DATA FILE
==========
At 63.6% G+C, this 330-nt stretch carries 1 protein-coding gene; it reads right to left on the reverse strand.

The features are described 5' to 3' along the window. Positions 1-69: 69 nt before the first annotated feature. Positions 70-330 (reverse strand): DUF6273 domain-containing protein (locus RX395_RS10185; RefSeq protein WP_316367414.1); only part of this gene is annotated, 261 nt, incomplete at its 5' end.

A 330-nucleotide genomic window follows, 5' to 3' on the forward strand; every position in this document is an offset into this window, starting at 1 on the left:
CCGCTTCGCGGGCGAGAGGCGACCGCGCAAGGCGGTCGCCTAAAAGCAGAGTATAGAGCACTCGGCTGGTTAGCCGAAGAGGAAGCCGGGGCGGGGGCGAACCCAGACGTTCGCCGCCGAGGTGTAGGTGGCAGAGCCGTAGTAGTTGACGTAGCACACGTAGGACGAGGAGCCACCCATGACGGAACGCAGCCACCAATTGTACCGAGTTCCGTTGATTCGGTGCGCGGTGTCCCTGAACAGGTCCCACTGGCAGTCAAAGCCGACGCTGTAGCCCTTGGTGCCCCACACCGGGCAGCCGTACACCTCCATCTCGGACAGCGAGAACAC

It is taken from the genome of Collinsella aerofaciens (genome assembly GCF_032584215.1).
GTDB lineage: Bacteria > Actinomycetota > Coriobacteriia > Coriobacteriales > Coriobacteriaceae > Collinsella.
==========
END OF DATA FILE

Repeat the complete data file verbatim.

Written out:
At 63.6% G+C, this 330-nt stretch carries 1 protein-coding gene; it reads right to left on the reverse strand.

The features are described 5' to 3' along the window. Positions 1-69: 69 nt before the first annotated feature. Positions 70-330 (reverse strand): DUF6273 domain-containing protein (locus RX395_RS10185; RefSeq protein WP_316367414.1); only part of this gene is annotated, 261 nt, incomplete at its 5' end.

A 330-nucleotide genomic window follows, 5' to 3' on the forward strand; every position in this document is an offset into this window, starting at 1 on the left:
CCGCTTCGCGGGCGAGAGGCGACCGCGCAAGGCGGTCGCCTAAAAGCAGAGTATAGAGCACTCGGCTGGTTAGCCGAAGAGGAAGCCGGGGCGGGGGCGAACCCAGACGTTCGCCGCCGAGGTGTAGGTGGCAGAGCCGTAGTAGTTGACGTAGCACACGTAGGACGAGGAGCCACCCATGACGGAACGCAGCCACCAATTGTACCGAGTTCCGTTGATTCGGTGCGCGGTGTCCCTGAACAGGTCCCACTGGCAGTCAAAGCCGACGCTGTAGCCCTTGGTGCCCCACACCGGGCAGCCGTACACCTCCATCTCGGACAGCGAGAACAC

It is taken from the genome of Collinsella aerofaciens (genome assembly GCF_032584215.1).
GTDB lineage: Bacteria > Actinomycetota > Coriobacteriia > Coriobacteriales > Coriobacteriaceae > Collinsella.